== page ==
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Synthetic nano-bio architecture for nanocatalytic photon-to-hydrogen conversion

(Nanowerk News) An international research team reports the deployment of a synthetic biology cell-free expression chassis for the design and assembly of an entirely man-made energy transformation nano-bio hybrid assembly.
Similarly to a natural light-driven proton pump bacteriorhodopsin (bR) from H. salinarium, the pump bRsyn in artificial purple membranes was integrated with TiO2 semiconductor nanoparticles, yielding a catalytic assembly for photon-to-hydrogen conversion.
photocatalytic cycle of a hybrid nano-bio catalyst
Depiction of the photocatalytic cycle over the entirely synthetic Pt/TiO2-bRsyn hybrid nano-bio catalyst. (© ACS)
With the advent of modern life science technologies, or 'synthetic life', it became achievable to design and produce key functional components of life, including chemically synthesized DNA circuits, proteins, and artificial cell membranes from scratch.
For example, a living bacteria can be reprogrammed via transplantation of a chemically synthesized genome for rebooting cells with new desired functions such as biosyntheses of fine chemicals, protein therapeutics, or renewable biofuels.
On the other hand it also became achievable to accomplish one of the core cellular functions, protein biosynthesis, outside of a living cell confined space, or cell-f ree, through the assembly of key logic elements of a cell, namely, an artificial biomembrane as a template, synthetic DNA as a blueprint, and an isolated biological translation machinery of a ribosome along with a supply of energy-rich chemicals, amino acids, cofactors, and enzymes.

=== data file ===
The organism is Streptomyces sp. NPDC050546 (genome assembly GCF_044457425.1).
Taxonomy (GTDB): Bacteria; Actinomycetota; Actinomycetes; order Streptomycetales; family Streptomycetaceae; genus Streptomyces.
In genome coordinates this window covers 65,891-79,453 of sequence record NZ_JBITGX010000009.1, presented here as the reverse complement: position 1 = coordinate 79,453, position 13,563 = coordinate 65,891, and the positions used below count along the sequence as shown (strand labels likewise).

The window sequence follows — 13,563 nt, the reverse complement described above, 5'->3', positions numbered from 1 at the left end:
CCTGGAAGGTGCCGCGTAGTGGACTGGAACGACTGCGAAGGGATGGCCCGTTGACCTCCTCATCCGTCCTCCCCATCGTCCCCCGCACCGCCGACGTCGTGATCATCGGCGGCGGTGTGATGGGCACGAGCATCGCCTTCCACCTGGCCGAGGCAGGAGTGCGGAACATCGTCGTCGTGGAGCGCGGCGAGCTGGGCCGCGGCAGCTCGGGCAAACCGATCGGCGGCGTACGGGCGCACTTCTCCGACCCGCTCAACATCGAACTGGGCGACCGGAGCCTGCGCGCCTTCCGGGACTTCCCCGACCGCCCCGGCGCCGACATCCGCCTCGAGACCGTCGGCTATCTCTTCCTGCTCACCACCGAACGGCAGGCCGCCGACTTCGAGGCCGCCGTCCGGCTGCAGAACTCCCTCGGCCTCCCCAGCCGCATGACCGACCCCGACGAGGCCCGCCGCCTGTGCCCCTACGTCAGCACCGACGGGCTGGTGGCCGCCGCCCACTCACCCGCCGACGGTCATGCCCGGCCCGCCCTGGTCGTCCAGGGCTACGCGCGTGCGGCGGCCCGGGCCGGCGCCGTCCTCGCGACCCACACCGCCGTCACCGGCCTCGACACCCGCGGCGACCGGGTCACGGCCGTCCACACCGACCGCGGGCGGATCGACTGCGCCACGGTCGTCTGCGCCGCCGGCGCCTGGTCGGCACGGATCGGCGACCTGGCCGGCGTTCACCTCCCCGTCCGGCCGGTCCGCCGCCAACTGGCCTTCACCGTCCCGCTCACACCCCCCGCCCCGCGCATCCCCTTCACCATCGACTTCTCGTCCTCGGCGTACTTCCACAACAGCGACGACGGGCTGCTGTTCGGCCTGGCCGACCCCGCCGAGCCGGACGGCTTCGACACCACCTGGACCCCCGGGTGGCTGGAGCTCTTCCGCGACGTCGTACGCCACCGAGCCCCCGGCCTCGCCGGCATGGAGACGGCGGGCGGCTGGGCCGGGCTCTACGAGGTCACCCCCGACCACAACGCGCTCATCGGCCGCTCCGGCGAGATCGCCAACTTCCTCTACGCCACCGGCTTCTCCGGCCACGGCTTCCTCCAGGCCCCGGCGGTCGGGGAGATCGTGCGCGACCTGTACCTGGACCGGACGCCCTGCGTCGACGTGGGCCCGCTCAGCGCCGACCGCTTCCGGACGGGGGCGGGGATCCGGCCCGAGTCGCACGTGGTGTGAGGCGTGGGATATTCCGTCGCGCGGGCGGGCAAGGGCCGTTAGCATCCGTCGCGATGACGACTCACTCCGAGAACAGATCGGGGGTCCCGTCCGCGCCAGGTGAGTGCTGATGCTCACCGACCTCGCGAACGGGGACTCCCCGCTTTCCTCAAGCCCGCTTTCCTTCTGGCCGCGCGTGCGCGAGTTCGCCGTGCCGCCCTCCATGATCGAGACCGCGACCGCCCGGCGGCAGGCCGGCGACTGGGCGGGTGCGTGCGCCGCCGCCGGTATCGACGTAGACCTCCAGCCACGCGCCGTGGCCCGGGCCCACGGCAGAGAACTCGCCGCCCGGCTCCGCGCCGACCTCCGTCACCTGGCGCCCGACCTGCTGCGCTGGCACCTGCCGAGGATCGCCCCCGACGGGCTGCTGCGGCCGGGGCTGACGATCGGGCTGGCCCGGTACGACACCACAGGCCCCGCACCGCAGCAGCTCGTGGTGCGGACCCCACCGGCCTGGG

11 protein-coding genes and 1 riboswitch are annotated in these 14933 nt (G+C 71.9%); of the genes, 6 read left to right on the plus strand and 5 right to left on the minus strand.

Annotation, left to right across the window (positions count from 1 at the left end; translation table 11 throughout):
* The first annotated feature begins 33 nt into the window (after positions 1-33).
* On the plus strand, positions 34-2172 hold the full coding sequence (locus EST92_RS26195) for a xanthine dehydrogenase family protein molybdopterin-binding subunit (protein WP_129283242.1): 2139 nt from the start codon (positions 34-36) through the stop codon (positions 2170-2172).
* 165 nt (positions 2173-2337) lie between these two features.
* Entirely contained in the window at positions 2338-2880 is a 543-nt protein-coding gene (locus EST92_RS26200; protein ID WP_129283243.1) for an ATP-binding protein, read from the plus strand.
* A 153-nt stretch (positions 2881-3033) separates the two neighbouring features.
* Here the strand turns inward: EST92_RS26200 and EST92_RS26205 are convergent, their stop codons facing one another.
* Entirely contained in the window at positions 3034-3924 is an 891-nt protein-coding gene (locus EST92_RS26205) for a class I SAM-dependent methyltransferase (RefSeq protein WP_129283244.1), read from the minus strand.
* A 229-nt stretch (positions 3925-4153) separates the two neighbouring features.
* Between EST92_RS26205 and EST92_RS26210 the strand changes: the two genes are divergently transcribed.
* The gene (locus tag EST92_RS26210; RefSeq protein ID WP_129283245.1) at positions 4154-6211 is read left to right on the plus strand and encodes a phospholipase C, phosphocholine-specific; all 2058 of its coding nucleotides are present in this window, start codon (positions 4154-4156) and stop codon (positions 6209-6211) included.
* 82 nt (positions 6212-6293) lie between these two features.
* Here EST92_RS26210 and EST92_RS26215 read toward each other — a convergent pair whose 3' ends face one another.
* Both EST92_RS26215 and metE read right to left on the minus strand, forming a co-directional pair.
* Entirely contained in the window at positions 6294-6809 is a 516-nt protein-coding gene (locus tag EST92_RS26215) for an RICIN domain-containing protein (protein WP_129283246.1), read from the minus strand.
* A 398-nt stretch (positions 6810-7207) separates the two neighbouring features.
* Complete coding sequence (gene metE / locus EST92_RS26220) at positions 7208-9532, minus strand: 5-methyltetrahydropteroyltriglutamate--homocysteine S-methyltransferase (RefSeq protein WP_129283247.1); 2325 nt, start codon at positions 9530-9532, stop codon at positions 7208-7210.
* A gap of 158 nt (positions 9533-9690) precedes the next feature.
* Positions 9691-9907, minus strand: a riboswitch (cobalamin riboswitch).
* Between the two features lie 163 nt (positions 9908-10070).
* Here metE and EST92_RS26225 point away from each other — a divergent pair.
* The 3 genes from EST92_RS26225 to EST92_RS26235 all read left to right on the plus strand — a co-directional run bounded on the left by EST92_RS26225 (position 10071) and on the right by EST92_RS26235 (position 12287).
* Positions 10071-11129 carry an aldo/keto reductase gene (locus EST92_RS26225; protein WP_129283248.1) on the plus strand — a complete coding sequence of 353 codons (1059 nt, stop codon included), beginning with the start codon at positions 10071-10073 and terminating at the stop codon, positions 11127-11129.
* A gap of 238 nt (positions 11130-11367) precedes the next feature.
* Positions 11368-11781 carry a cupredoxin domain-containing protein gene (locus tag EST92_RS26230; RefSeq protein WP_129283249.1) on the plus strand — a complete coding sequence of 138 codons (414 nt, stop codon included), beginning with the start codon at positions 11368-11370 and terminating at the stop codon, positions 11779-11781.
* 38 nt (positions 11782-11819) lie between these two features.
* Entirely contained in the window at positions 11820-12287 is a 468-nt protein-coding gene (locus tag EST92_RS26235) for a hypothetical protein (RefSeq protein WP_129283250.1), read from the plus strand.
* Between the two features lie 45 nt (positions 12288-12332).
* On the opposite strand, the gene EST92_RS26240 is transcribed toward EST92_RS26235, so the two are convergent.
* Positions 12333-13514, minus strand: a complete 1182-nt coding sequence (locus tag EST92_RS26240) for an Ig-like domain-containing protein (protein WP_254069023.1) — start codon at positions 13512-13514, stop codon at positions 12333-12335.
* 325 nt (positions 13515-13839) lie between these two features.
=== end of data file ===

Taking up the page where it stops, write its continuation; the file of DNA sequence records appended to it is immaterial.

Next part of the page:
While emerging nanotechnology is getting inspiration from biological principles such as noncovalent dynamic interactions and cooperation of multiple dynamic processes and based upon modern powerful synthetic and fabrication approaches, it ultimately aims toward creation of new artificial heteroarchitectures where biological and manmade structures fuse and interact in a mutually enhancing way and demonstrate new functionalities far beyond summing of the properties of the individual components.
A combination of innovative nanotechnology approaches, such as atomic/molecular scale manipulation, fabrication, syntheses, and self-assembly, with synthetic life technologies can provide further thrust to the field of nanoarchitectonics.
Reporting their work in ACS Nano ("Cell-Free Synthetic Biology Chassis for Nanocatalytic Photon-to-Hydrogen Conversion"), the researchers demonstrate that a minimalistic cell-free strategy for production of artificial transmembrane protein complexes can be employed as a chassis for the construction of functional bionanoarchitectures capable of catalyzing photon-energy-to-hydrogen transformation.
Supramolecular complexes of a bacteriorhodospin proton pump cell-free expressed in artificial nanodisc membranes were noncovalently assembled with a Pt/TiO2 nanophotocatalyst for visible-light-driven hydrogen production at ambient conditions.
"With the current availability of time- and cost-efficient gene syntheses and further optimization of the cell-free expression schemes toward large-scale protein production and improved robustness of the biomimetic membrane technologies, cell-free methodology can become a useful flexible platform for on-demand expression of natural and designed light-responsive membrane architectures with precisely controllable structure, nanoscale dimensions, and photochemical properties," the authors conclude. "Such biological building blocks can be consequently integrated with semiconductor nanoparticles via systemic manipulation at the nanoparticle-bio interface toward directed evolution of energy nanomaterials and nanosystems."
"In addition, this approach can be further translated into other higher complexity hierarchical artificial systems, which span from biomimetic catalytic reactors to metabolic pathways and signaling networks."
By Michael is author of two books by the Royal Society of Chemistry: Nano-Society: Pushing the Boundaries of Technology and Nanotechnology: The Future is Tiny.
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